Tuesday, July 17, 2012
One of my most popular posts ever was on peanut butter, where I also discussed the overall healthfulness of nuts while noshing on my beloved peanut butter on toast. That said, there are tons of ways to use nuts, nut oils, and nut butters in main dishes, too, as in today’s post on traditional Pad Thai. (And yes, the dish is often much browner in Thailand street food like my photo shown here as compared to those seen in the US.)
Global flavors and spices bring much pizazz to vegetarian cooking, a topic I’m hopiing spend more time on in coming months. If you’re not familiar with the dish, it’s a Thai food favorite among Americans, including this one. I’ll bet that Pad Thai is the most frequently ordered dish in Thai restaurants, although curries are quite popular too, like my coconut curry soup with squash, rice noodles, and garbanzo beans. Here’s a bit more info about this very tasty noodle dish.
The basic idea is that rice noodles are sautéed in a sweet and spicy sauce with scallions and scrambled with an egg then topped with a hefty dose of chopped peanuts. I learned to make this dish and other classics in a Thai cooking class in Chiang Mai back in 2003. I then got lazy and rarely made it at home, ordering it as take out like most other people. In recent years, however, I’ve become increasingly displeased with the versions I’ve received at my door, as they vary in quality—for reasons unclear, as it’s often from the same place—and are oftentimes little more than white noodles in a sweet sauce, presumably to suit blander American palates. (Can you say “type 2 diabetes on a plate”? The glycemic impact of such a meal is enormous.) Quite different from the versions found in Thailand in my experience, which have more complexity and less overt sweetness. Sure, I still order American-style take out once in a while, but it was time to begin making it at home while also giving the traditional dish a healthy makeover.
The dish can be served with any number of meats, but my plant-based version is with vegetables and tofu, not surprisingly. Swap in brown rice noodles for white rice noodles to increase the nutrient content, garnish with chopped peanuts, scallions, and lime, and you’ve got a winning dish with brilliant Southeast Asian flavors that’s both closer to the traditional flavors and healthier for your body and the planet.
Pad Thai, the PK Way
Ingredients. Extra firm tofu, brown rice noodles (aka, rice sticks), peanuts, scallions, red pepper, garlic, egg, bean sprouts, peanut oil, rice wine vinegar, tamarind paste, sriracha (Asian chili sauce), fish sauce, palm sugar (or regular white sugar), and fresh lime.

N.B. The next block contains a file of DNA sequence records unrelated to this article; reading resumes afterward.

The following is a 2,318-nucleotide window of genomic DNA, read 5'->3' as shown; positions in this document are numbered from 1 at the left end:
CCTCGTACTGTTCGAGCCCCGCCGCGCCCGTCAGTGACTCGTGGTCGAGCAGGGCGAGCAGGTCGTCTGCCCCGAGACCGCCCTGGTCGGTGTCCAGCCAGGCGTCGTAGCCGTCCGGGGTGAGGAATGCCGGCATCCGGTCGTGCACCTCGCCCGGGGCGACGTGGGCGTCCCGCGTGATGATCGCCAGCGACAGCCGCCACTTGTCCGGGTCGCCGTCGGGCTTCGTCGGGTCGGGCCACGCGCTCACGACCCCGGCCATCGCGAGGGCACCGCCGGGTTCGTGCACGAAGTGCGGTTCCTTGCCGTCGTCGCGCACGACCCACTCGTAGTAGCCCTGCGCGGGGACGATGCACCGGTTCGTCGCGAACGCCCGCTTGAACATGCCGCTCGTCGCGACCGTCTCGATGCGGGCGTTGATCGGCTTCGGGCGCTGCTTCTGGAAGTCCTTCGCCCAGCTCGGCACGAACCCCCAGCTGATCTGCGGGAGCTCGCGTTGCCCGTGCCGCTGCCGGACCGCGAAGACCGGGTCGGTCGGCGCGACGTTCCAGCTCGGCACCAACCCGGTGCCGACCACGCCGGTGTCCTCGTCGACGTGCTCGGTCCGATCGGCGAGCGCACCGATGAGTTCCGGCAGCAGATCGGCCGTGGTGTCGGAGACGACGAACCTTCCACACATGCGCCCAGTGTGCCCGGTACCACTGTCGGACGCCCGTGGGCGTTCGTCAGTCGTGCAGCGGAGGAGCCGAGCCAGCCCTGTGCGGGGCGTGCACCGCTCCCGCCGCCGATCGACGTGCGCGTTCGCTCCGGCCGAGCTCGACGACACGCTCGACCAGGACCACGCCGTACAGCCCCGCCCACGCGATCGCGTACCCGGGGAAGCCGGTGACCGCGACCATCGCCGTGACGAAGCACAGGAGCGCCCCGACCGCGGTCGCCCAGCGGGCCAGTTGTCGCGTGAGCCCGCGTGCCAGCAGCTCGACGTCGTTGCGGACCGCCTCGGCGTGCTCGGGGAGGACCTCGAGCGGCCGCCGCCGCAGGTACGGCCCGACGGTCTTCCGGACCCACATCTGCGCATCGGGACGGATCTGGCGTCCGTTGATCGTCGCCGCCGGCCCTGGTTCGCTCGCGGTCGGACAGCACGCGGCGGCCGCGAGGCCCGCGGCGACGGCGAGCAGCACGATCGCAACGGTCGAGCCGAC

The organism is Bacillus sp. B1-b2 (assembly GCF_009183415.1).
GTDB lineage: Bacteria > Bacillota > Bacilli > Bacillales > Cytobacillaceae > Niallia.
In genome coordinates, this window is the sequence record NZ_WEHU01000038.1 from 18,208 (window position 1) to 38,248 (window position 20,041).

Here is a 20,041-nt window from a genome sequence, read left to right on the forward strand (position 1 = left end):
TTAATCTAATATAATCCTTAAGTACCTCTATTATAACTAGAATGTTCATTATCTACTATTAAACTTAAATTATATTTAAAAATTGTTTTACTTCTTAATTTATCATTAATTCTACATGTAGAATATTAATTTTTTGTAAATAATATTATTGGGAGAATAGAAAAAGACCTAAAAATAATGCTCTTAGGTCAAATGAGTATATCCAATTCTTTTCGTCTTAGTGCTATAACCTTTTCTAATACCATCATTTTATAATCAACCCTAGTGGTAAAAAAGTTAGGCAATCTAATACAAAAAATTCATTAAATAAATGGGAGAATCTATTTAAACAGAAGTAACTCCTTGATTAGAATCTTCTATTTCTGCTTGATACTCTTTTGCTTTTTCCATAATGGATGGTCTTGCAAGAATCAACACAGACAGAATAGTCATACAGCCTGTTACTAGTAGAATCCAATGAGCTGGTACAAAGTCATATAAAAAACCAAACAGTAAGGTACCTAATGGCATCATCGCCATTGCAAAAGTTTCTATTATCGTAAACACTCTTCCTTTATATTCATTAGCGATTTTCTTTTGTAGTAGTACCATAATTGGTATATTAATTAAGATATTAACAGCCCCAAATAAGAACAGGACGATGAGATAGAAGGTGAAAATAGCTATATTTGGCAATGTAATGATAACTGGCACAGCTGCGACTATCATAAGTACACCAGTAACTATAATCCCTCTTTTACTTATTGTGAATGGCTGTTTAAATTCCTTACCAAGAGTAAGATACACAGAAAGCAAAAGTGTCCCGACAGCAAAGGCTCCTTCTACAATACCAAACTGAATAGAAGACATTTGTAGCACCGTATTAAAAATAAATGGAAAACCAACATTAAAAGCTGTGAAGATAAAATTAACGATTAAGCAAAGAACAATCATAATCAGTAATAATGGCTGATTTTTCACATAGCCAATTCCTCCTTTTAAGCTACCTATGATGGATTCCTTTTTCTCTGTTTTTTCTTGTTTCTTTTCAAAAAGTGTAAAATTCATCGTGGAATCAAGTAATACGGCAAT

Process. This isn’t exactly hard to make, but there are a number of discreet steps so I recommend doing a bit of googling and follow a recipe you like, employing the adaptations and substitutions I describe. Here’s one recipe from Alton Brown and another from Gourmet to guide you; the pictures at Bon Appétit are also helpful. I generally tweak with those online and elsewhere and will eventually provide my own recipe, but until then these or others you find will serve nicely. A few of the key steps and cooking photos from my own version follow.
1. Prepare sauces as described in the recipe and set aside.
2. Cut tofu into strips and and sear in hot peanut oil over medium-high heat in peanut oil, turning carefully every few minutes so each side is browned and crispy. Cut the tofu into strips, Remove and cut in cubes.
3. Soften the noodles to al dente according to package directions while the tofu is cooking.
4. Sauté the vegetables and crushed garlic and push to the side, then next scramble the eggs in the center of the pan for 30 seconds. Add the cubed tofu, noodles, bean sprouts, and sauce, and mix together. Let the flavors meld for 5 minutes or so. (Use a wok if you have one, else a frying pan works fine, as shown here.)
Though this meal can still come together in under an hour, you should be proud of yourself if you gave this recipe a shot given the steps and ingredients involved,. A final reminder that this version is much less sweet than take out, which could be an adjustment. As with many things in the American diet, too much added sugar is used just about everywhere, so it’s worthwhile to train your taste buds to do with less of it. Your palate will learn to prefer it, and your health and weight will thank you for it.
By the way, what’s the perfect accompaniment to this meal, you ask? Why, Thai salad, of course, with a sublime peanut dressing.